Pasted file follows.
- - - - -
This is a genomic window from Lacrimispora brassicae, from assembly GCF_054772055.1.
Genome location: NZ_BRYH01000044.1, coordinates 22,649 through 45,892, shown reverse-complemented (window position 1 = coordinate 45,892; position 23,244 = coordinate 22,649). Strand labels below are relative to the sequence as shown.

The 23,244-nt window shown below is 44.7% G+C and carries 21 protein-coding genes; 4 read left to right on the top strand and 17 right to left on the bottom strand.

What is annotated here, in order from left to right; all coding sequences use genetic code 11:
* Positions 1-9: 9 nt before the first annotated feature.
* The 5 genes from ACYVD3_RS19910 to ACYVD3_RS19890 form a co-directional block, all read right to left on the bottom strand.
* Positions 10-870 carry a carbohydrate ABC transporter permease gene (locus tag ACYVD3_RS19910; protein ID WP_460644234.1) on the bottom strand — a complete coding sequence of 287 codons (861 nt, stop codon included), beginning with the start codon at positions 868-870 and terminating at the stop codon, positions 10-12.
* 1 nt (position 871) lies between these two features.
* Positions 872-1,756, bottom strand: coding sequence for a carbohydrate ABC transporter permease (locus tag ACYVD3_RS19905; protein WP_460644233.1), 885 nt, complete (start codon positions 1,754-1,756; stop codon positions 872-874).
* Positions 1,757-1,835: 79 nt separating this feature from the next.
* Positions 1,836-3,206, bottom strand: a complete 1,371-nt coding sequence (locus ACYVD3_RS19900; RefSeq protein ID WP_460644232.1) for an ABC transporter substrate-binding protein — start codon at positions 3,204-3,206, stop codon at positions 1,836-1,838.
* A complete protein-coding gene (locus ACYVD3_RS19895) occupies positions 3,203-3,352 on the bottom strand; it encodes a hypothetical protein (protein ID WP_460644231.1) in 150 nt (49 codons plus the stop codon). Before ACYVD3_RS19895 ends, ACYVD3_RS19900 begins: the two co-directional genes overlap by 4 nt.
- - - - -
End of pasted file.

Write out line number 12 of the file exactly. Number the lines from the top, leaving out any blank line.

* A complete protein-coding gene (locus ACYVD3_RS19895) occupies positions 3,203-3,352 on the bottom strand; it encodes a hypothetical protein (protein ID WP_460644231.1) in 150 nt (49 codons plus the stop codon). Before ACYVD3_RS19895 ends, ACYVD3_RS19900 begins: the two co-directional genes overlap by 4 nt.